Thursday, August 23, 2012

Women in Pentecostalism

Taken from my new book to be released early in 2013 (Oxford University Press, 2013), pp.93-94.

From its beginnings, the widespread phenomenon of women with charismatic gifts throughout Pentecostalism resulted in a much higher proportion of women in ministry than in most other forms of Christianity. Leadership and participation were based on the fundamental pentecostal belief in the priesthood of all believers and the empowering and legitimizing experience of the Spirit that is available to all, irrespective of gender. Women were prominent because inspirational leadership was privileged over organizational leadership. Like men, women could exercise any spiritual gift, testify to their experiences, and witness through music, prophecy, song, and many other forms of participation in the services—and in most cases, they did so more than men did. The spiritual leadership of women in Pentecostalism accorded well with the prominence of women in many pre-Christian religious rituals in Africa and parts of Asia, contrasting again with the prevailing practice of older churches, which barred women from entering the ministry or even from taking any part in public worship. No observer of pentecostal activities will fail to notice that most of those involved are women, even though the leadership is often male. But in spite of all the practical involvement of women with personal charisma and authority in pentecostal churches, these churches were not yet ready to come to terms with the theological implications of women in ministry. There were loud, male, conservative voices in pentecostal denominations advocating restrictions.

Thursday, December 15, 2011

Christmas 2011

Andersons’ LETTER CHRISTMAS 2011

124 Greenfield Road, Birmingham B17 0EG, UK Tel:+44 (0)121 608 0906

Dear family and friends

It is Christmas time and I do want to make contact with you as usual and bring you up to date. I am sitting in my flat in Harborne where I have been living for the past 18 months. I cycle to work most days and it only takes a few minutes to my office. Today is the degree congregation at the University and one of the rare occasions when I have to wear a suit (cap and gown too). I gave up being Head of School in April this year when I went on study leave to finish my book. I have not yet submitted the book to Oxford, but hope to do so before Christmas and am in the finishing stages. The book is now titled To the Ends of the Earth: Pentecostalism and the Transformation of World Christianity and for those for whom this is significant, it will be about 110,000 words, excluding endnotes and bibliographies!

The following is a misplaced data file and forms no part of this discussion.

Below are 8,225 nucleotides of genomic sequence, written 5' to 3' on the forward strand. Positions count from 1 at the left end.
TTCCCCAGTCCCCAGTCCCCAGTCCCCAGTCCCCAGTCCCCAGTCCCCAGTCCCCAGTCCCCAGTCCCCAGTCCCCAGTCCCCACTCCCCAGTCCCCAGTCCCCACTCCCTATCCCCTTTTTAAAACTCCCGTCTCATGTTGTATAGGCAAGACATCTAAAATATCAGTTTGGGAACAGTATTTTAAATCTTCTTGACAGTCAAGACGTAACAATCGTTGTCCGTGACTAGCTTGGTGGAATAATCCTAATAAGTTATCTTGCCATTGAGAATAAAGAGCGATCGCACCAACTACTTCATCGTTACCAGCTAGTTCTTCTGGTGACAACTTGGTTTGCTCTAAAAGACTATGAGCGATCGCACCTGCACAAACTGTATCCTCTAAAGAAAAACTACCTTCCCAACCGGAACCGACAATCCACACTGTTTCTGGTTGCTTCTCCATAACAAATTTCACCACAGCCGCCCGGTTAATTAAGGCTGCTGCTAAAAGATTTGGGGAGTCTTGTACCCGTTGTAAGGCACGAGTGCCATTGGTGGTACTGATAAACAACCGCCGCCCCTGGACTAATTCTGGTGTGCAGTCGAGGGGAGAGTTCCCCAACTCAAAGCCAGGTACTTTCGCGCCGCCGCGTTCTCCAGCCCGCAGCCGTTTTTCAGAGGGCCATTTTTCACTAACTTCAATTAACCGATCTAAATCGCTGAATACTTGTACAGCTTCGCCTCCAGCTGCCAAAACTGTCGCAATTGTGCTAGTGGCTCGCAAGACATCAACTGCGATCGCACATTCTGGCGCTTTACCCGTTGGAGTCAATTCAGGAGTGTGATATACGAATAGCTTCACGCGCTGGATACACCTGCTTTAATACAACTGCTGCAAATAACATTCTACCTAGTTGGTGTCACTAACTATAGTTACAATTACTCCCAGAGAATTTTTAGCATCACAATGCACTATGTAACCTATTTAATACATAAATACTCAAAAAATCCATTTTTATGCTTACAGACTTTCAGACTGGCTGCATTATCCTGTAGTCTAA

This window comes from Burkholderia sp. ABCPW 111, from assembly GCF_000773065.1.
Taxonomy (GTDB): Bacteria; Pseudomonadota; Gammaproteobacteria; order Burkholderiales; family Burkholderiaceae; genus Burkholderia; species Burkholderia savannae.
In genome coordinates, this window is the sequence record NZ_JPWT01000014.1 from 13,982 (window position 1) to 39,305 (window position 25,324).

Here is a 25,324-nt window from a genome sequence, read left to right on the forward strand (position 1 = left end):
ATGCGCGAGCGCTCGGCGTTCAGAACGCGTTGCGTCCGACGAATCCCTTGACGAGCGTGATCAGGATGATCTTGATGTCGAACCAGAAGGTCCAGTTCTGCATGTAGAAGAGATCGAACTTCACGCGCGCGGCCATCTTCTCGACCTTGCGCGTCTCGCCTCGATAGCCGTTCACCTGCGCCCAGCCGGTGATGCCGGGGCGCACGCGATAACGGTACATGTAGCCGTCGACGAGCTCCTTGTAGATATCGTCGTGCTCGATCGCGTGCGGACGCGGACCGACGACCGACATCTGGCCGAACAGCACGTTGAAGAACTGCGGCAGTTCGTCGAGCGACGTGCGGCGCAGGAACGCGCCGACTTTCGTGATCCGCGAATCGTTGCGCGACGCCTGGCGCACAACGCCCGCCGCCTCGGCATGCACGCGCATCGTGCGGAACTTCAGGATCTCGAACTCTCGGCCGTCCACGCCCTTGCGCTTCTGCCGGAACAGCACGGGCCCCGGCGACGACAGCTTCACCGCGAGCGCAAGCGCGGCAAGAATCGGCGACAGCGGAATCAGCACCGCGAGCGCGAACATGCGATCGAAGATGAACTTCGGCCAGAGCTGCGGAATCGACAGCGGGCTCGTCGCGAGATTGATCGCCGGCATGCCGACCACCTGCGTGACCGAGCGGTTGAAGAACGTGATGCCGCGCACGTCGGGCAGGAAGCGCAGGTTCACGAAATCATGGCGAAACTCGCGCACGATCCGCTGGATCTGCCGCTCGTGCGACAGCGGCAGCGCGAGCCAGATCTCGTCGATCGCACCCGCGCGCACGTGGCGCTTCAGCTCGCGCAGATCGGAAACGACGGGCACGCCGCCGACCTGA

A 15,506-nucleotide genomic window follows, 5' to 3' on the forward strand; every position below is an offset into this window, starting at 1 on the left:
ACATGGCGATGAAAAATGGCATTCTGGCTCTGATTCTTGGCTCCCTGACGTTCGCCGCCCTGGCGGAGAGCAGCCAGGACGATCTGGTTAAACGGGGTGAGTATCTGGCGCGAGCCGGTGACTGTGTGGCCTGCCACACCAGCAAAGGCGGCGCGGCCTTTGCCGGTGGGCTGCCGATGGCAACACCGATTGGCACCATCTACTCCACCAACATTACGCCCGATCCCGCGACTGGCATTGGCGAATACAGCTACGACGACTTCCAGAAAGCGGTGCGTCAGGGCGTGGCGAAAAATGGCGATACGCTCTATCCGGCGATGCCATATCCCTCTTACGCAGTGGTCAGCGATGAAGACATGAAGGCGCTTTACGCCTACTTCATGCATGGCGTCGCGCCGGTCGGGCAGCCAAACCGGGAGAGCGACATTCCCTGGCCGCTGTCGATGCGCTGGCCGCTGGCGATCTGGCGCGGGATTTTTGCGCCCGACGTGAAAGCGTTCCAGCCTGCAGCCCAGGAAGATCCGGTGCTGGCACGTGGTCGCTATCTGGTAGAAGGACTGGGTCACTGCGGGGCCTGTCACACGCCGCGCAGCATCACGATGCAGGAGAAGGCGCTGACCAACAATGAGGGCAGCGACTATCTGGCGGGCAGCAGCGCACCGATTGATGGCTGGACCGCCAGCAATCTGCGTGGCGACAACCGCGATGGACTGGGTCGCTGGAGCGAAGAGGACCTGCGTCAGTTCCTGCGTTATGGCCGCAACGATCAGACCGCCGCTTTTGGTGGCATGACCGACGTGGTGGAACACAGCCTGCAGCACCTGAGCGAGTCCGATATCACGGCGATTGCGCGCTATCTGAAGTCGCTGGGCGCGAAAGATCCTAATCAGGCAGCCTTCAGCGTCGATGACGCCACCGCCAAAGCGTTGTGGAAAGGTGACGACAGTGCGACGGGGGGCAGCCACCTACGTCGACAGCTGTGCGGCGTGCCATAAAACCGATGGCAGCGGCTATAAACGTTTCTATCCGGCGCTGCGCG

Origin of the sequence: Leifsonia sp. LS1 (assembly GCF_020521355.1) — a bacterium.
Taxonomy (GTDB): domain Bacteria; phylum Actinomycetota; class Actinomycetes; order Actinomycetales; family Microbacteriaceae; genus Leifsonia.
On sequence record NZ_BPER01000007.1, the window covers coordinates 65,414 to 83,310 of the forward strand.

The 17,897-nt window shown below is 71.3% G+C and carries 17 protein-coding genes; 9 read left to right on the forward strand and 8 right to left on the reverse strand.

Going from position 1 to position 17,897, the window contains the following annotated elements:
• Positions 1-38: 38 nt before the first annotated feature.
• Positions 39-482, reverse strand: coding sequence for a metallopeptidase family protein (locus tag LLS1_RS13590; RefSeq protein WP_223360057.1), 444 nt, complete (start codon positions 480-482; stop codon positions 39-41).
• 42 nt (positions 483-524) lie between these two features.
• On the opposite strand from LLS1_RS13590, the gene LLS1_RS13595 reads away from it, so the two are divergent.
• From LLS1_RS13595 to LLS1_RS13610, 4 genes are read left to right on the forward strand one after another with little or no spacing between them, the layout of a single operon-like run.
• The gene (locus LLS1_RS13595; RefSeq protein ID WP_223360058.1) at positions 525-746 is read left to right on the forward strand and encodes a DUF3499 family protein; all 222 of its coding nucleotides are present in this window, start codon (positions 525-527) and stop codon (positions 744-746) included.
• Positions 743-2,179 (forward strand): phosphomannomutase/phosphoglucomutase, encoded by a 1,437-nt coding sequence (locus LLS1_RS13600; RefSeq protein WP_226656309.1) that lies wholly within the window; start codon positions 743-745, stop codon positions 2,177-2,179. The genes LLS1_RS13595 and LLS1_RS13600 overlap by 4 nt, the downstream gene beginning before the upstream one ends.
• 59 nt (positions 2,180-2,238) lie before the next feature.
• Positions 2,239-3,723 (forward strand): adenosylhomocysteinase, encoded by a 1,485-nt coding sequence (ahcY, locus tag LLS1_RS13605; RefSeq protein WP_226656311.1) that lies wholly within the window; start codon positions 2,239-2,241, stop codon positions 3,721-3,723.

I have also had to do more teaching than ever since coming to the UK in 1995. I am teaching and coordinator of a new first year BA class (sharing with three colleagues) Introduction to the History of Christianity. But as this is a compulsory module for our BA Theology and Religion students, the classes are huge and must be presented every year. There are 66 students in the class this year. Last term I also had to teach a second year class on Introduction to Pentecostalism, a new MA module on History of Evangelicalism and Pentecostalism, and I have also taught a few MA classes on Research Methods. I also have twelve PhD candidates to supervise. So this has been a busy term.

I have done a limited amount of travelling this year, including attending a Global Christian Forum meeting in Istanbul, Turkey in January; teaching at a college in Hong Kong in June; and the highlight of the year was probably my visit to Quito, Ecuador in September where I was privileged to teach for a week the first-ever class of doctoral students in a pentecostal seminary (Church of God) in Latin America. I have also had my annual lecture at the Ecumenical Institute, Bossey (near Geneva), Switzerland, this year in October.